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We can't engineer a way out of the Bangladesh camps

In Bangladesh refugee camps, there is a scramble underway to prevent a catastrophe and mass deaths.

Australian Red Cross shelter aid worker Don Johnston, coordinating relief supplies in the middle of Kutupalong refugee camp, Bangladesh. Photo: Don Johnston/Australian Red Cross

In Bangladesh refugee camps, there is a scramble underway to prevent a catastrophe and mass deaths.

The annual monsoon rains are forecast to trigger landslides and destructive floods, endangering at least 200,000 people living in shelters perched on the sides of sloping hills.

Nearly a million people, who have fled violence in Myanmar, are crowded cheek-to-cheek in what is now the world’s largest series of refugee mega-camps. I’ve worked in Iraq, in South Sudan and refugee camps in Europe but I’ve never seen anything like it.

Countless homes face flooding that would submerge low-lying areas. Flash floods could destroy the camp’s toilets, clean water supplies and narrow pathways. Delivering crucial health services and other aid will be near impossible. There will be a very high potential for outbreaks of deadly diseases.

Every day, it pains me to see this disaster within a disaster unfolding before my eyes. People who have lost everything face losing the little they have all again.

Parents have done their best to make new homes and provide a life for their children. Yet they are living in the world’s biggest maze of the most basic shelters; bamboo and plastic sheets are held together with twine. Pieces of cardboard and garbage bags patch rips or cover up holes that cling to the steep, terraced hillsides.

The forest that previously covered these slopes is being denuded at the rate of four football fields a day. Many of the trees and their roots have disappeared in puffs of smoke, used as cooking fuel to help families survive on meals that consist of a handful of rice and some lentils if they’re lucky.

I’ve seen how the sheer scale of the deforestation in the camps exposes women and children to huge safety risks. Children walk all day, travelling further each week to find wood for fuel.

The change to this once forest-sanctuary-peninsula is profound. It has caused animosity in already impoverished local Bangladesh communities. It has destroyed the habitat in which elephants habitually forage. Children have been killed and dozens of people injured as elephants have trampled through camps, once their centuries-old paths.

The people living in the camps are caught between a rock and a very hard place. People who have sought safety in Bangladesh are currently restricted to the camps, limiting their options to establish themselves out of the way of the monsoon storms.

Every day, people are helping their elderly parents and young children on the steep hillsides inside the Bangladesh refugee camps. Photo: Kate Geraghty/The Sydney Morning Herald.

Discussions continue between government authorities on the enormous task of how to organise the safe and voluntary repatriation of hundreds of thousands of people. This will be no quick fix. I’ve met families who have been here for 30 years. Their adult children were born in the camp. This is the only home they know.

One of the reasons that homes are so flimsy is that aid agencies have not been allowed to provide more sturdy materials such as concrete, brick, timber and corrugated iron sheets to build more durable shelters. Since people started arriving in Bangladesh, families have only been permitted to build out of ‘emergency’ shelter materials, such as plastic sheeting.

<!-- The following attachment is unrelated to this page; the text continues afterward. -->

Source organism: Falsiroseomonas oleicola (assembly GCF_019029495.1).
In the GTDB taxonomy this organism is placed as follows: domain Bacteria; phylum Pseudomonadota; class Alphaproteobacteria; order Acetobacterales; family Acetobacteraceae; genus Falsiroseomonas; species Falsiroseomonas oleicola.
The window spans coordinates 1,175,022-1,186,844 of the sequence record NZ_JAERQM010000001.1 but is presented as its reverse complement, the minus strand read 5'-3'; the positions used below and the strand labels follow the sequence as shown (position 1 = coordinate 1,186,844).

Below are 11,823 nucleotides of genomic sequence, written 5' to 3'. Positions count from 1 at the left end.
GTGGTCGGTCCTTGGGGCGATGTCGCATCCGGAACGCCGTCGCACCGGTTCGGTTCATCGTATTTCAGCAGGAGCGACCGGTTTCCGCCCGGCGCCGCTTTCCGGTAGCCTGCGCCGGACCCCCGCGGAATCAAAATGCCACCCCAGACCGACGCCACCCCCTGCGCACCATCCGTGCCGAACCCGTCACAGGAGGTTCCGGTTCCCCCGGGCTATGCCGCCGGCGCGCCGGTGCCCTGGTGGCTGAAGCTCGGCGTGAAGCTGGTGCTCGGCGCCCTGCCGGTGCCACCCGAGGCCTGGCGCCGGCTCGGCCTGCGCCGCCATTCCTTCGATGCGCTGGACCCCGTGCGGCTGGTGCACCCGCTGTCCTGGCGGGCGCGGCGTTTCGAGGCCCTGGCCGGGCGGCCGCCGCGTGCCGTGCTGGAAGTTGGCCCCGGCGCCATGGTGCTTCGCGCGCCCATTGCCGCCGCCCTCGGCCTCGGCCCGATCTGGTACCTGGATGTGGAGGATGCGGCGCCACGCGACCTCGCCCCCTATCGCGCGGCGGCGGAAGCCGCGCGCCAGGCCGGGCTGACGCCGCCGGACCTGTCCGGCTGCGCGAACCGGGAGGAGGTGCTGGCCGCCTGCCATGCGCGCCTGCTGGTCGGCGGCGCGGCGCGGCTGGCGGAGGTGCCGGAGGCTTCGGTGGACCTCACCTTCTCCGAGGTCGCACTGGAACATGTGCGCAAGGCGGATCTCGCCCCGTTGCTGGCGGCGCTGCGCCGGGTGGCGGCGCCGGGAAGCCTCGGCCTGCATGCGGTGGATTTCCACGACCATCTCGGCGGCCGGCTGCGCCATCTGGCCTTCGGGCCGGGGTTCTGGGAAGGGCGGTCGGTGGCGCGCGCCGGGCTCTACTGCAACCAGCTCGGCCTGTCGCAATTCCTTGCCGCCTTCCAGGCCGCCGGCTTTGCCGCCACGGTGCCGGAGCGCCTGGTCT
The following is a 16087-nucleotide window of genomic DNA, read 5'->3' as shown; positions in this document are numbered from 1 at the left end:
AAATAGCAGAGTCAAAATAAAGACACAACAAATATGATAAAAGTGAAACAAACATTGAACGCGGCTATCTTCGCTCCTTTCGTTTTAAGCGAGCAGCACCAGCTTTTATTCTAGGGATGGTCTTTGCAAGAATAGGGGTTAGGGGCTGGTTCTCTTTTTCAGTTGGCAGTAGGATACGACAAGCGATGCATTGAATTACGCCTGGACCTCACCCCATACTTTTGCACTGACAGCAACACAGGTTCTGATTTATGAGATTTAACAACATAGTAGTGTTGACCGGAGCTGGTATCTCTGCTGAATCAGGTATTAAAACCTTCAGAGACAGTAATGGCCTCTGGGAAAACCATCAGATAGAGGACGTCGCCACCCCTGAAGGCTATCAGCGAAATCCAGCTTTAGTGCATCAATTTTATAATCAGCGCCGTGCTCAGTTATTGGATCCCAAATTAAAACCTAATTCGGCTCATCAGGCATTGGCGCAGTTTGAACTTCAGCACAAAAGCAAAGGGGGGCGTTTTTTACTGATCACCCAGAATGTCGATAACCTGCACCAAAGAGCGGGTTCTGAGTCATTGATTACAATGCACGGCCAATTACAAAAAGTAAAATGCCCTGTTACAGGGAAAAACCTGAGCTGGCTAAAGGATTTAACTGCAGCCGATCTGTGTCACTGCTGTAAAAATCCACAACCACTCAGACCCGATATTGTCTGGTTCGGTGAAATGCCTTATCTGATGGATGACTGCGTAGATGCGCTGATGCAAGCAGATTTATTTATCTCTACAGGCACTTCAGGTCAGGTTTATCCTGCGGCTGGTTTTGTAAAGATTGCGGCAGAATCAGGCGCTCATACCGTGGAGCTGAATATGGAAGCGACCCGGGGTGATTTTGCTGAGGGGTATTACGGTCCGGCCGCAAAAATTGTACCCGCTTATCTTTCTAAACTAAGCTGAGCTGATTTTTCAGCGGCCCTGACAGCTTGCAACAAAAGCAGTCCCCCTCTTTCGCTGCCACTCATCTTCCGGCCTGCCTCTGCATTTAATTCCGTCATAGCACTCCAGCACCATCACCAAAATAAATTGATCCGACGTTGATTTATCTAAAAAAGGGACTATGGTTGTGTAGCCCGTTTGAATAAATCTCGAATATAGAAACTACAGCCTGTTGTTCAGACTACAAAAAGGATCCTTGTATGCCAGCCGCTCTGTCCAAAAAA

Negotiations are ongoing between aid agencies and authorities for shelters with reinforced concrete pillars and gas stoves. There are mounting concerns that this will not happen fast enough.

After weeks of uncertainty and losing his village to fire in Myanmar, Abdi, 44, built a new shelter to call home in Burma Para camp, Bangladesh. Photo: Antony Balmain/Australian Red Cross

In Cox’s Bazar - the seaside town where international aid organisations have their offices - fears grow that it will not be possible to engineer a way out of a potential catastrophe.

Nevertheless, thousands of community leaders and heads of households are attending Red Cross Red Crescent training on how to make camp shelters safer.

Mountains of materials are being used to make shelters stronger; bamboo, timber, rope, nails, wire and tools such as hammers, hoes, chisels and wheel barrows. Everywhere I turn, people are busy building. The noise is deafening.

Special ‘tie-down kits’ of rope, pegs and sandbags are being distributed for every shelter.

Sobering messages are being circulated by some agencies to camp residents: “In the case of a severe storm or cyclone there will be no mass evacuations. There are no official community cyclone shelters in which families can safely take refuge.”

Red Cross Red Crescent and other agencies are helping people here understand that there are simple strategies that may help them and their children survive, such as lowering the roof of their shelter and reinforcing the walls with sandbags in a type of bunker.

More than 380,000 children risk losing their childhoods as the situation in southeast Bangladesh threatens to become a prolonged crisis. Photo: IFRC

The race is on to help all camp residents understand that they need to be prepared and informed to act quickly.

It is a little more than nothing, though it is not much. The world owes the people here in the Bangladesh camps a safer, more dignified future.

Don Johnston is an Australian shelter aid worker, coordinating relief for the International Federation of Red Cross and Red Crescent Societies in the Bangladesh camps.

Donate to the Myanmar Crisis Appeal – redcross.org.au

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